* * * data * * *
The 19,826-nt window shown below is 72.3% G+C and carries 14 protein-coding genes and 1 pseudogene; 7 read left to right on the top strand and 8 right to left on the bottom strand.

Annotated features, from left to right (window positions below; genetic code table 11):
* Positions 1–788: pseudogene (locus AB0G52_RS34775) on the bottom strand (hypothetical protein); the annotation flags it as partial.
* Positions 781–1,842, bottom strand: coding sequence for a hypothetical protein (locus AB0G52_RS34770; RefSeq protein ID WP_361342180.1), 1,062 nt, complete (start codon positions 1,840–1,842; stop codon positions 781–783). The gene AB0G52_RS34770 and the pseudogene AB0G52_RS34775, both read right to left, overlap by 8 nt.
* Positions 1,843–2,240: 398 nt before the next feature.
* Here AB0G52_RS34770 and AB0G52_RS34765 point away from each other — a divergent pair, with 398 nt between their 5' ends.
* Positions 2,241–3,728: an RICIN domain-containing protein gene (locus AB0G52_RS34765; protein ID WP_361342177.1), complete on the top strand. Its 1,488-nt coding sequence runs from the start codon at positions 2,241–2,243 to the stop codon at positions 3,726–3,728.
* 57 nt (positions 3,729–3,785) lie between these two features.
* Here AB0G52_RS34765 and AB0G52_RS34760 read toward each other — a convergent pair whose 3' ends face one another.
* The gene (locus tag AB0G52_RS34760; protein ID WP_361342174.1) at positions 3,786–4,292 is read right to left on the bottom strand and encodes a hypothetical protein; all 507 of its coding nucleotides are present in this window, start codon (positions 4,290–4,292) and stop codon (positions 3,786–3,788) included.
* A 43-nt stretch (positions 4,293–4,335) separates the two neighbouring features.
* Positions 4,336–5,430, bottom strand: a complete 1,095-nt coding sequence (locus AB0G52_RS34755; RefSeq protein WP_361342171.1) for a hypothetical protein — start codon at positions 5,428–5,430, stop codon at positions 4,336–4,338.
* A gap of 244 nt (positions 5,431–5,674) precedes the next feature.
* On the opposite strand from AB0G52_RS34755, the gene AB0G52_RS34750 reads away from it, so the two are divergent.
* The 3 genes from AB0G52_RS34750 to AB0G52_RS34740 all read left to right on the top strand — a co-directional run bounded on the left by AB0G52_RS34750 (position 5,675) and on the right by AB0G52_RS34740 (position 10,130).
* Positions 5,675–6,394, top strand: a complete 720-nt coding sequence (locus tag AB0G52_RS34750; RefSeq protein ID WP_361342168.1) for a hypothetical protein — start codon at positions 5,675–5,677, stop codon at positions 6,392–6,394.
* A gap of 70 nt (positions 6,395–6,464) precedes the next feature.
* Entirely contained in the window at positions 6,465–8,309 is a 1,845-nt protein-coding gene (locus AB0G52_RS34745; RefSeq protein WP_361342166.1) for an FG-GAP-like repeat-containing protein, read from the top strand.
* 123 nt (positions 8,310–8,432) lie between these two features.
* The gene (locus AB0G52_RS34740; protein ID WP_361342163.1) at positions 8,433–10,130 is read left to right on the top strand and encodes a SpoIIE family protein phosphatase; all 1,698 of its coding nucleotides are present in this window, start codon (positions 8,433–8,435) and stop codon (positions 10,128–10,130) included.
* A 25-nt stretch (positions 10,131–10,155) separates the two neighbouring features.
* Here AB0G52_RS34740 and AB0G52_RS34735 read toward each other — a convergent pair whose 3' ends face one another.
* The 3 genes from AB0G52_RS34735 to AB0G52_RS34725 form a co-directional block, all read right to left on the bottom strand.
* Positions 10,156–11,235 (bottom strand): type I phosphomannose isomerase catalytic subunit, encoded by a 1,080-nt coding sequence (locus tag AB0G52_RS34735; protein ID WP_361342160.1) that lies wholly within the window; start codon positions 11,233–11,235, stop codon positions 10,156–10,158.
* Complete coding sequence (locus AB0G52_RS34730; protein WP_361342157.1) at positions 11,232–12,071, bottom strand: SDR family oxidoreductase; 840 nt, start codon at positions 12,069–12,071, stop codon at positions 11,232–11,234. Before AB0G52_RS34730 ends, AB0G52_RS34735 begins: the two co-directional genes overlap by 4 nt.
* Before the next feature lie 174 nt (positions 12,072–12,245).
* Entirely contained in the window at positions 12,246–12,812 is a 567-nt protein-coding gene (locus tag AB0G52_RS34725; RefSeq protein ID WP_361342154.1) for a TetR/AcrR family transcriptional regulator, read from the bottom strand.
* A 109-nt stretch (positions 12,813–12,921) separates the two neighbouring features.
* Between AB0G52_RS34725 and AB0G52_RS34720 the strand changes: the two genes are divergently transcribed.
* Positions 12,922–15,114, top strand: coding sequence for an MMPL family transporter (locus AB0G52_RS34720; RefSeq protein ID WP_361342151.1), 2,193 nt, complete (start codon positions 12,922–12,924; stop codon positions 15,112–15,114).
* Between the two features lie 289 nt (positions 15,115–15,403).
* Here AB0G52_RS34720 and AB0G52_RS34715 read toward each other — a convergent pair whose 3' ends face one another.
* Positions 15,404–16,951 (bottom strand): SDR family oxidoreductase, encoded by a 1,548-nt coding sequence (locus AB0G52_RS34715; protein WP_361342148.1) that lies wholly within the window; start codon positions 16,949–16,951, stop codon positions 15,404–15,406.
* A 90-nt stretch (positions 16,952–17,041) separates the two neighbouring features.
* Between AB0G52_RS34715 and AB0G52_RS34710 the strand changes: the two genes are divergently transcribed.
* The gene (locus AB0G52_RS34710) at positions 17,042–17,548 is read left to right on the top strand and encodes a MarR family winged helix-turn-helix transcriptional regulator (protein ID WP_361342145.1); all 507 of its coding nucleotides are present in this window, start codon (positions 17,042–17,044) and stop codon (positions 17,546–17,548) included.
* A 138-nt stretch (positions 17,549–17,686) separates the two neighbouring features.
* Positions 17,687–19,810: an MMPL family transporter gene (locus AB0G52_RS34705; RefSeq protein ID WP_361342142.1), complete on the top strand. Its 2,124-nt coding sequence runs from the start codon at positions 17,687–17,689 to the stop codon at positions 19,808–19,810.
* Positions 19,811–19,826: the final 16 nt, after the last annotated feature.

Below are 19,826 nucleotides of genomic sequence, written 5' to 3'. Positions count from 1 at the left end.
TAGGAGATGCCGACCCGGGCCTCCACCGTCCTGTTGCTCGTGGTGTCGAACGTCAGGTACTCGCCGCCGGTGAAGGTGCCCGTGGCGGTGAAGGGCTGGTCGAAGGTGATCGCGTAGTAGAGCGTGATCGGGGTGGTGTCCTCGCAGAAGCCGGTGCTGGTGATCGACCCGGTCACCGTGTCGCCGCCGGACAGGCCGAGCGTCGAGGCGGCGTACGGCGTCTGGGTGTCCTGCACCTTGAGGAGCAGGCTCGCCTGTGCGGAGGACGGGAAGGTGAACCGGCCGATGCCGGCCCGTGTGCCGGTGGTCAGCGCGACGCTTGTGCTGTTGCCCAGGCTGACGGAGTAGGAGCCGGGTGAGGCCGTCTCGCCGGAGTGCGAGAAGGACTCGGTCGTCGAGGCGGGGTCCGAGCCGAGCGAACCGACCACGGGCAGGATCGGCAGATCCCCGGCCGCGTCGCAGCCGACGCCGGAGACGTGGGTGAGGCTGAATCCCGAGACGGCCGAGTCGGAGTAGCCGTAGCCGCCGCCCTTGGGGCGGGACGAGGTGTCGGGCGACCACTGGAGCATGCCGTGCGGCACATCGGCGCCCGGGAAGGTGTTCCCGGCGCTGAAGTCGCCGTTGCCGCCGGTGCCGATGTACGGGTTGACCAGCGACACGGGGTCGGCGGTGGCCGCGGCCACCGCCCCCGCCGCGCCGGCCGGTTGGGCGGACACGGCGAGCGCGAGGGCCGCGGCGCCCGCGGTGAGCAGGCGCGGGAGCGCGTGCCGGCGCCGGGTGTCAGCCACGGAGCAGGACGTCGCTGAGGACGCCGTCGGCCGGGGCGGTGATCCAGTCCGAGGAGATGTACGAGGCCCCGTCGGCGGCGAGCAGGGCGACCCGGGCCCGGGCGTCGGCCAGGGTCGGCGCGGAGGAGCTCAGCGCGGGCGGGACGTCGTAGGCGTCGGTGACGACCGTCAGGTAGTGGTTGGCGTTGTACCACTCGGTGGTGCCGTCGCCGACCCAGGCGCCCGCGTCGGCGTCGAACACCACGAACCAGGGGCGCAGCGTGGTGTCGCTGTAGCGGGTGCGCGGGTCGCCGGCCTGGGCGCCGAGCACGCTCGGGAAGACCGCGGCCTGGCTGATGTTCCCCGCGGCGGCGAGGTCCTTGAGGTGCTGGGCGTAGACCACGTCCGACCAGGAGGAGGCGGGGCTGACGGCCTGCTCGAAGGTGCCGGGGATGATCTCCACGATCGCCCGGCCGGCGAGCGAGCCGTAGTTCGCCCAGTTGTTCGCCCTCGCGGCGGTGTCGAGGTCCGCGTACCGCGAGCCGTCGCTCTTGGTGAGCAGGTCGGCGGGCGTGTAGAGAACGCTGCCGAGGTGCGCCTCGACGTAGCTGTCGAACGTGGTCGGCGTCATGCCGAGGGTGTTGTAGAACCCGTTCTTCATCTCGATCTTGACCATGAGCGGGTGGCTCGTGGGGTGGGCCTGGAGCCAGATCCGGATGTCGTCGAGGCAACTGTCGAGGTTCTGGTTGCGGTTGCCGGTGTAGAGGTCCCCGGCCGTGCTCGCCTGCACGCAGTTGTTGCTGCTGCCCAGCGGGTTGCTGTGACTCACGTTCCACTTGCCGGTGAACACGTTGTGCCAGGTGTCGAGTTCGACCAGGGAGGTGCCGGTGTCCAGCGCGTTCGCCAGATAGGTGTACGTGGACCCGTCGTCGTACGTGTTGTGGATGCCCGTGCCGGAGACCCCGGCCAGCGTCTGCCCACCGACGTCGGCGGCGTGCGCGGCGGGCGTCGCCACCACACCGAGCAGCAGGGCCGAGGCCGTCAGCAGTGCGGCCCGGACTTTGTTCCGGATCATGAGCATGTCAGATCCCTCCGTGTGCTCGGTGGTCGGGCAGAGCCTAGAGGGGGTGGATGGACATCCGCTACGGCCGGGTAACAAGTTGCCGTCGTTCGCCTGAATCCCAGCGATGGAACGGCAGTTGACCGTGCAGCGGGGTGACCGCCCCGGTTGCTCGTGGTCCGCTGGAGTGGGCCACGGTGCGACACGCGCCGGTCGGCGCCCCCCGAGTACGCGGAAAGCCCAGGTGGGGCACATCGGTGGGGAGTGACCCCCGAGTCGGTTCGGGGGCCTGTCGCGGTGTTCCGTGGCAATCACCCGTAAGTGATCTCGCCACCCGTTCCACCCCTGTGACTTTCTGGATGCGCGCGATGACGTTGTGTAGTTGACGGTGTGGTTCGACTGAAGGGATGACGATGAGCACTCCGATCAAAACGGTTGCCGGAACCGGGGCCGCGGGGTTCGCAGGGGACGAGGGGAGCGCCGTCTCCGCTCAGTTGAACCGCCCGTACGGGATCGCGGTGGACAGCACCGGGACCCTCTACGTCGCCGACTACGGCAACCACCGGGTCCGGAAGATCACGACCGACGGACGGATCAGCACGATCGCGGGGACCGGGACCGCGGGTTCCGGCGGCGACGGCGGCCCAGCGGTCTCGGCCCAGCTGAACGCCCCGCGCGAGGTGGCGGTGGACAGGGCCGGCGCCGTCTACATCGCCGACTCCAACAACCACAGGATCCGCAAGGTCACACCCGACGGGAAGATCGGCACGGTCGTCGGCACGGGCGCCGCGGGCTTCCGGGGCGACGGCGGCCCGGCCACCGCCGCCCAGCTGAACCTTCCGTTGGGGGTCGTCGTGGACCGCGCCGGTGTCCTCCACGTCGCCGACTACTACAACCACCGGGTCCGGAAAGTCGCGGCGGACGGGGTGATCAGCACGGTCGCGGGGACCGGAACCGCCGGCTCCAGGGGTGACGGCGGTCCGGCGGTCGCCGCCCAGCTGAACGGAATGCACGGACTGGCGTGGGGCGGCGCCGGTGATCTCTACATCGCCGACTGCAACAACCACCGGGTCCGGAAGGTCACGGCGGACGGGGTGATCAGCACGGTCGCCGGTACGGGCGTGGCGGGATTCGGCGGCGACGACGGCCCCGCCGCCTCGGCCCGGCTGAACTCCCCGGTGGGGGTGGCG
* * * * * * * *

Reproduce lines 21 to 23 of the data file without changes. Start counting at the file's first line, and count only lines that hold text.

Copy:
* A 25-nt stretch (positions 10,131–10,155) separates the two neighbouring features.
* Here AB0G52_RS34740 and AB0G52_RS34735 read toward each other — a convergent pair whose 3' ends face one another.
* The 3 genes from AB0G52_RS34735 to AB0G52_RS34725 form a co-directional block, all read right to left on the bottom strand.